To the Airport in Just Four Minutes: Prague’s Future ‘Flying Taxis’
Aerospace developers have been exploring new technology that would allow people to airlift between cities using AI-controlled drones, allowing Prague passengers to transport between Prague’s main station Hlavní nádraží to Vaclav Havel Airport in a matter of minutes.
This technology is not a part of a new sci-fi movie, but rather it is the future of air transport that was presented by experts at the Aerospace Research and Test Institute on Monday.
While the construction of the new metro connection in the direction of the airport is still nowhere in sight, Czech experts have begun working on the concept of air travel.
This new project seeks to provide fast transport at an affordable price, within the price range of a regular taxi, except it will be transporting you 400 meters in the air. “A new chapter of Czech industry, business, and aviation is beginning,” says Josef Kašpar, Director General of VZLU.
According to him, the new mode of transport will be designed primarily to help Prague, “but also to the regions, because a network of motorways or railways is not everywhere. In addition, the platform will not only be for personal transport but also cargo transport” says Kašpar.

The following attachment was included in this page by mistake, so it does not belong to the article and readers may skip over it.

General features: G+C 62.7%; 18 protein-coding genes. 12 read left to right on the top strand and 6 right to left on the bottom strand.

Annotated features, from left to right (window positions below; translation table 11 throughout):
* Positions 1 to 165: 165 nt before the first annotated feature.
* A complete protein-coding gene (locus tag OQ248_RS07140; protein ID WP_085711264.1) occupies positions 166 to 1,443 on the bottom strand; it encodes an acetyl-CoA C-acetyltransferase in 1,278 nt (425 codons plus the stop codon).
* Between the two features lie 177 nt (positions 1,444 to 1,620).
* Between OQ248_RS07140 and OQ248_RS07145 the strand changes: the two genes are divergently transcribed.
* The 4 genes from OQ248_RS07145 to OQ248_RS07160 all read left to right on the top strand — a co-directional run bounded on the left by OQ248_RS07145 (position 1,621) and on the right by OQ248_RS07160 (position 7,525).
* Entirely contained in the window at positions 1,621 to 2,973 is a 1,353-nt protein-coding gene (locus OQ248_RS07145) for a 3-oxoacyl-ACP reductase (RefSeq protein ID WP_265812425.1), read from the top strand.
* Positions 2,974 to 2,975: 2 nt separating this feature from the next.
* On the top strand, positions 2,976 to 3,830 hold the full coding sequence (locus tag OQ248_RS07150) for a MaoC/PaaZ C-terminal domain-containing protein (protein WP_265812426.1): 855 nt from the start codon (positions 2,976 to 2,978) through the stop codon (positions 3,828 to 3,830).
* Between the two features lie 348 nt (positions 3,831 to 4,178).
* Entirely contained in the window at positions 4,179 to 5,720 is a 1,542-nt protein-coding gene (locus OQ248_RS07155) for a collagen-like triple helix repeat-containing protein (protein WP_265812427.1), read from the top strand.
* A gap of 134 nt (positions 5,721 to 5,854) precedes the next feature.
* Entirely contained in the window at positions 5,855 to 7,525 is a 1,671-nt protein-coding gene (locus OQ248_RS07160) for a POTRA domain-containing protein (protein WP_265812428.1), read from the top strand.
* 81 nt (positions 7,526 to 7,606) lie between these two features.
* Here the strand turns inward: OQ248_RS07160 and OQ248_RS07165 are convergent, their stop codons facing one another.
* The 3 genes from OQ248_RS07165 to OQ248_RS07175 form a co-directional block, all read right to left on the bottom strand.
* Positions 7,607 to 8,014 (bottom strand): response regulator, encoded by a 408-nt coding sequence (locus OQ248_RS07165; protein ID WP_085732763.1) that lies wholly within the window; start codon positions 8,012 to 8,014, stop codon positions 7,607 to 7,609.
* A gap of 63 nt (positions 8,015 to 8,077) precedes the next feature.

“We need influence on deciding what will be built where, and not to wait for developers to occupy all the places. We are communicating with the state administration and with the regions, and believe the concept will be a success, not only in Prague but also the rest of the Czech Republic, because it has potential” Kašpar adds.
“The drone carrying the cabin is a robot that will be moving along a pre-planned route,” said Petr Raška, head of the Unmanned Systems Department of VZLU, yesterday when presenting the Czech prototype, designated MiYa.
Raška also states that “During the journey, it will be necessary to communicate with passengers from the ground control post, to be informed of what is happening on board, therefore there will be video cameras so that the supervisor from the ground can monitor the flight, even more so the aircraft, at the same time,”.
MiYa is designed for a flight altitude of up to four kilometers, but according to Raška, there will be no reason to fly that high.
“We expect a height of 400 metres above Prague. Because Prague is relatively rugged, we need height for possible maneuvers,” he explains.
For the time being, the take-off and landing stands, or the so-called vertiports, are planned for the Hlavní nádraží, Vítězné náměstí, Letňany, Pankrác, Chodov and Ruzyně Airport.
“We are heading to the middle of the next decade, where we expect transport to be emission-free. It will be an alternative to land transport, and for a reasonable price, comparable to that of a taxi,” says Raška.
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